Sponsored by Delaware Asteroseismic Research Center at UD (www.physics.udel.edu/darc)
and Mount Cuba Astronomical Observatory (mountcuba.org)
2015 HARCOURT C. “ACE” VERNON MEMORIAL LECTURE
Wednesday, October 14, 2015 | 7:30 PM | Clayton Hall Conference Center
It’s astronomy’s biggest question. NASA’s Kepler space telescope, launched in 2009,
has found thousands of planets, some like Earth. Kepler scientist Fergal Mullally
will introduce you to how the spacecraft sleuths out planets, introduce some of
its most exciting discoveries, and discuss future missions that will help us
finally understand whether we are truly alone in the universe.
Kepler Science Officer,
The SETI Institute and
NASA Ames Research Center
Is Earth the only planet
in the universe that supports life?
This artist’s conception depicts the Kepler-10
star system, located about 560 light-years away.
Kepler-10b—to date, the smallest known planet
outside our solar system (dark spot against yellow sun)—
has a radius of 1.4 times that of Earth’s. In May 2010, the
Kepler team announced another member of the Kepler-10 family,
called Kepler-10c (larger foreground object). It’s bigger than Kepler-10b
with a radius of 2.2 times that of Earth’s, and it orbits the star every 45 days.
This chart compares the first Earth-size planets found around a sun-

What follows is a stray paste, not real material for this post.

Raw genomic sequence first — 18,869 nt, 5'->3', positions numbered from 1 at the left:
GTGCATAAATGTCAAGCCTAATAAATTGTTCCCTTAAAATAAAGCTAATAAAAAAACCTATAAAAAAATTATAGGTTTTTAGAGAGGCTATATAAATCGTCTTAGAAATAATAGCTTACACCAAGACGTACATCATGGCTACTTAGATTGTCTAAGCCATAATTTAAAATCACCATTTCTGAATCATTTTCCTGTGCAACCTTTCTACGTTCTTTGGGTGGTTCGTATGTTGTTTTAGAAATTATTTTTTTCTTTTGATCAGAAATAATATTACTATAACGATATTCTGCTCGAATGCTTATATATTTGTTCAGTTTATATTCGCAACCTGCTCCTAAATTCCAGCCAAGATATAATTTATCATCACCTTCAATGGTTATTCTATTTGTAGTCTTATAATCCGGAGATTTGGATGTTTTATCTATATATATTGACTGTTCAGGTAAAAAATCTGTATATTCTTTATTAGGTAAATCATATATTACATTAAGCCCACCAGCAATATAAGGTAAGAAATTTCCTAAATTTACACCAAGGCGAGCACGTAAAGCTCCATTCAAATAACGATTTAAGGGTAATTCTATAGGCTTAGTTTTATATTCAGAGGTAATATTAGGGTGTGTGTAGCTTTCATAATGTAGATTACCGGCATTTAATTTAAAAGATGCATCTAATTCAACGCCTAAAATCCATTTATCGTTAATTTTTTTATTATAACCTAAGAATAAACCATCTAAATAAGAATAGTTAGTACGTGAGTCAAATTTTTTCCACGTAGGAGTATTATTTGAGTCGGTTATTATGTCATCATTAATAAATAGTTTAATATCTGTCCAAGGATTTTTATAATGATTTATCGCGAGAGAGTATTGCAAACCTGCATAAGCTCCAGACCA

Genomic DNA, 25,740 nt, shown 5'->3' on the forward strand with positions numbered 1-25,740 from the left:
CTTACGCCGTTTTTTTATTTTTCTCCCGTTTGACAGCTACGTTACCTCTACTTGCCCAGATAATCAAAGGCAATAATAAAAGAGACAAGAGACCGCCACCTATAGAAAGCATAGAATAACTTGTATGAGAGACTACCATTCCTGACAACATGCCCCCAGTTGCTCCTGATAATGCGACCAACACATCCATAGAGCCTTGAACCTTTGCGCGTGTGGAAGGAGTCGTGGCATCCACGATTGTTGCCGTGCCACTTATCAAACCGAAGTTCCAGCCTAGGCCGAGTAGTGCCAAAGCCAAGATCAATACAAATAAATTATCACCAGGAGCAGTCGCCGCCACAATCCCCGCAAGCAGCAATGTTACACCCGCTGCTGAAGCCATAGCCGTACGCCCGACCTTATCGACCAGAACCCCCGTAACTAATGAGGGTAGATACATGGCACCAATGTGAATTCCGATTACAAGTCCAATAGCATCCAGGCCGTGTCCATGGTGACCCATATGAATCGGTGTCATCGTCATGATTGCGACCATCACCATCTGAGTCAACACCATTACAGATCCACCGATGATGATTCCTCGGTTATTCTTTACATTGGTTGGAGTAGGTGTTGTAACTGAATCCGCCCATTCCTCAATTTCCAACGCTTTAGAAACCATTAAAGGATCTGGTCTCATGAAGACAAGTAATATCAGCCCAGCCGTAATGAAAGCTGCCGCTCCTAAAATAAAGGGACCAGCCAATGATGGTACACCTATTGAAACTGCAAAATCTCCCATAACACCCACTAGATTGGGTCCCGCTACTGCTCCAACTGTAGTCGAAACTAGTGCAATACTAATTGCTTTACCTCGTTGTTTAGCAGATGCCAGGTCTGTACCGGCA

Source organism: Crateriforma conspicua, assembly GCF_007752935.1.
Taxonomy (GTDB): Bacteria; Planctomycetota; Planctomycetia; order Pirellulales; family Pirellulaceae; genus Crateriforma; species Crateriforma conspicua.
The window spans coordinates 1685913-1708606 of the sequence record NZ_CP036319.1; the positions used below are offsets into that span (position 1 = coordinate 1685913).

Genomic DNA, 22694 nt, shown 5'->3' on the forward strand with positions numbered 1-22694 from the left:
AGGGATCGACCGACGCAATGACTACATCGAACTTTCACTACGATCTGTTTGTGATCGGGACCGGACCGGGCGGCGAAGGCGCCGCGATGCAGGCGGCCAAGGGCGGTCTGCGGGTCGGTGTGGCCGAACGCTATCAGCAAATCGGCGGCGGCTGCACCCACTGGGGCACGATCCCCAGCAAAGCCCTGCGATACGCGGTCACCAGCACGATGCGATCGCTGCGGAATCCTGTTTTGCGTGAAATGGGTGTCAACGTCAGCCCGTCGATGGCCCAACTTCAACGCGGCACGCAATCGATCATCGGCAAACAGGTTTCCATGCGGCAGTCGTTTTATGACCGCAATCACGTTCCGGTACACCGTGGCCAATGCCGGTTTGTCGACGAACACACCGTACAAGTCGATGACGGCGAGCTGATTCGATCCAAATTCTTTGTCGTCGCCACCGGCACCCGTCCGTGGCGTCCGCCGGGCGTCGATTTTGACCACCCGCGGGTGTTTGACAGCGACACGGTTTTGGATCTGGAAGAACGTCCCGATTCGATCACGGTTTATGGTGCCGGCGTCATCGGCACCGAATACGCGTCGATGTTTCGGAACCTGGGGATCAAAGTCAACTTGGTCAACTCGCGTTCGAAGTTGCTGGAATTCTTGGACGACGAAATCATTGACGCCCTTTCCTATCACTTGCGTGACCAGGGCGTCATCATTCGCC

like star to planets in our own solar system, Earth and Venus. NASA’s
Kepler mission discovered the newfound planets, called Kepler-20e
and Kepler-20f. Kepler-20e is slightly smaller than Venus with a radius
.87 times that of Earth. Kepler-20f is a bit larger than Earth at 1.03 times
the radius of Earth. Venus is very similar in size to Earth, with a radius
of .95 times that our planet. Prior to this discovery, the smallest known
planet orbiting a sun-like star was Kepler-10b with a radius of 1.42 that
of Earth, which translates to 2.9 times the volume.
Both Kepler-20e and Kepler-20f circle in close to their star, called
Kepler-20, with orbital periods of 6.1 and 19.6 days, respectively.
Astronomers say the two little planets are rocky like Earth but with
There are three other larger, likely gaseous planets also known to circle
the same star, known as Kepler-20b, Kepler-20c and Kepler-20d.